Like most manufacturing processes, porosity is inherent to powder metallurgy. Porosity is only considered a defect if it is interconnected and creates a leak path can affect the part's structural integrity and performance. This blog discusses the four main reasons why vacuum impregnation is used to seal powder metallurgy leak paths.
Preventing Fluids or Gases from Leaking Under Pressure
If the leak paths are not sealed, then fluids or gases may leak from the part. Vacuum impregnation prevents fluids or gases from leaking by sealing the porosity and leak paths. The process does this without changing the powder metal component’s dimensional or functional characteristics
Plating operations submerge the parts in acid solutions. The residual acid can seep into the porosity, which causes corrosion. Sealing the components before plating eliminates the risk of internal corrosion.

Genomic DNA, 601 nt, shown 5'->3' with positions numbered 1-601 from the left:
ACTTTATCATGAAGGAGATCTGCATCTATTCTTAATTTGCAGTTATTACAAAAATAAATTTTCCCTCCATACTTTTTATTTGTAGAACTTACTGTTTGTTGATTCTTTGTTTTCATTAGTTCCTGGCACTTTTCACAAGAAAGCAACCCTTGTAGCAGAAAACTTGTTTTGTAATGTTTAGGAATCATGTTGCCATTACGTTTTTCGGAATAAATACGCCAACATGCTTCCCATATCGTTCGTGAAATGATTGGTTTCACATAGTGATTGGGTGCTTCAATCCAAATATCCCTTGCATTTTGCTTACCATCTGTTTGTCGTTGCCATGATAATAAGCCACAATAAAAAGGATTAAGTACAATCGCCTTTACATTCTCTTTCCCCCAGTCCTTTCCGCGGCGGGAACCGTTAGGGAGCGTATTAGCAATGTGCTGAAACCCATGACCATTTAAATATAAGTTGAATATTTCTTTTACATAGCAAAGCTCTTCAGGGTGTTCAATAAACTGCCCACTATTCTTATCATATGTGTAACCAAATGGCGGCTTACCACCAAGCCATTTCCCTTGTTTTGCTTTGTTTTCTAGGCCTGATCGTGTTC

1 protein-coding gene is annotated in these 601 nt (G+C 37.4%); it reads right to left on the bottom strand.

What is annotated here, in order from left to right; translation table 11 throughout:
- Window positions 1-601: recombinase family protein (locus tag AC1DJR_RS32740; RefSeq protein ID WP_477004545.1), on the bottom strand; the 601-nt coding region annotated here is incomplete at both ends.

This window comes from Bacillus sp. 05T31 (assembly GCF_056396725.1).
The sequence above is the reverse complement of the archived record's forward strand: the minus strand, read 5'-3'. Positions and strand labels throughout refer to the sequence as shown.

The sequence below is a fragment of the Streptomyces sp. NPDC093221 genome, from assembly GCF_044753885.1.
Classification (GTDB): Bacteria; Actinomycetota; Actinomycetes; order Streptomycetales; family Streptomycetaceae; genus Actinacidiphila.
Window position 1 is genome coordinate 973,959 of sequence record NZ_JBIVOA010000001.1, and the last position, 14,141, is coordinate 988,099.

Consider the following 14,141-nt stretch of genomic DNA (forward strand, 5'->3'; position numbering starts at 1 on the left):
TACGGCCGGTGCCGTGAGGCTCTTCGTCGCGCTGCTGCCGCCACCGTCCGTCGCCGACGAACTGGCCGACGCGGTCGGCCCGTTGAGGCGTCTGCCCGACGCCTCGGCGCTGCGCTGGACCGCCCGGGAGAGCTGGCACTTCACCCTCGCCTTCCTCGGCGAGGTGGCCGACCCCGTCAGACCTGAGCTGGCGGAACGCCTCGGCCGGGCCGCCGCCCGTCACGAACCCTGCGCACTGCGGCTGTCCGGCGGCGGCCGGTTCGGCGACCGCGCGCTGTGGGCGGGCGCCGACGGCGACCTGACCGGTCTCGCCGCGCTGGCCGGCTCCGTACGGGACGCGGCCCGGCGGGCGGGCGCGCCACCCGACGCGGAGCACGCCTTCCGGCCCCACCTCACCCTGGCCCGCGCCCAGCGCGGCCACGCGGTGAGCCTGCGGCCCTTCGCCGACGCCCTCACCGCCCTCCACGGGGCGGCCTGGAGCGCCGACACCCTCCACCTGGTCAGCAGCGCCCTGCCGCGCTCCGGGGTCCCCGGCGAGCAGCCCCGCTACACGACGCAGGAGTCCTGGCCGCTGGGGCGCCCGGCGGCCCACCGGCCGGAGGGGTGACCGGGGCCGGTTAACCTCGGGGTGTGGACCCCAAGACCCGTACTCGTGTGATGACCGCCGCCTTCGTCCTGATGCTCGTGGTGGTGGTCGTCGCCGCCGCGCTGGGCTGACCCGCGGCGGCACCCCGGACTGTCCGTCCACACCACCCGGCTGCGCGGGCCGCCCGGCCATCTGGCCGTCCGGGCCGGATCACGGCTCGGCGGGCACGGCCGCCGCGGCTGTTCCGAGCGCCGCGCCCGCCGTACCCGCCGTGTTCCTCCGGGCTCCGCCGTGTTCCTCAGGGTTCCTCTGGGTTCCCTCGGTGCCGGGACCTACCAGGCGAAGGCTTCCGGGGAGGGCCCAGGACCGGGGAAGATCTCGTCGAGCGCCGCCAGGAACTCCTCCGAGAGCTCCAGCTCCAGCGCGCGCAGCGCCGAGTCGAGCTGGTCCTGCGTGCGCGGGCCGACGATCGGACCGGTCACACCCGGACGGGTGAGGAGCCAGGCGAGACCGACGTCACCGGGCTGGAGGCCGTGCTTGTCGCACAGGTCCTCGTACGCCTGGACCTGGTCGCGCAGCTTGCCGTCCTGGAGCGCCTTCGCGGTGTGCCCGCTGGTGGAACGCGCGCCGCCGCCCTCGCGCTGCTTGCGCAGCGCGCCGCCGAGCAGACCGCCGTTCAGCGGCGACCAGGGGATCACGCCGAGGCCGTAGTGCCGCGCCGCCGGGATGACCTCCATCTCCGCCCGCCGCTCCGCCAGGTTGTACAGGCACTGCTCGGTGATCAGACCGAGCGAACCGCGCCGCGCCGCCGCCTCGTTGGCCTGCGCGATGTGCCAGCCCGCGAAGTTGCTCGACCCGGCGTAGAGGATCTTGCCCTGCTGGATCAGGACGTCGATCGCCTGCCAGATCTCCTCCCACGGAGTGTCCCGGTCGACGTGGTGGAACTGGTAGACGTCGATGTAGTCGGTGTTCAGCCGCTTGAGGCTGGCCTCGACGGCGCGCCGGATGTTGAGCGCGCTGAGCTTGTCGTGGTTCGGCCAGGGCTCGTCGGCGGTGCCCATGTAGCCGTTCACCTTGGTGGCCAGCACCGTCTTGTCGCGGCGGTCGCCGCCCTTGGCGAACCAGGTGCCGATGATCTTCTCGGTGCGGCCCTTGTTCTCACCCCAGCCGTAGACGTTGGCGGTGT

Secondary machine operations, such as drilling, tapping, or cutting, are impaired as the voids between the particles cause tool chatter, reducing tool life and finish quality. Vacuum impregnation stabilizes and supports the individual powdered metal granules during machining. This improves machinability by making it more efficient, eliminating tool chatter, and improving the machined finish.
Enhance Surface Finishing
Powder metal porosity absorbs oils, fluids, deburring fluids, pre-plating cleaners, and acids. If not sealed, fluids may bleed out and negatively affect the finish. Sealing the porosity before secondary finishes will eliminate any failure mode that could develop from bleed out of pretreatments.
Vacuum impregnation adds value to powdered metal components. The process eliminates failure modes caused by porosity, produces pressure tight parts, improves machinability, and meets surface finish/appearance requirements.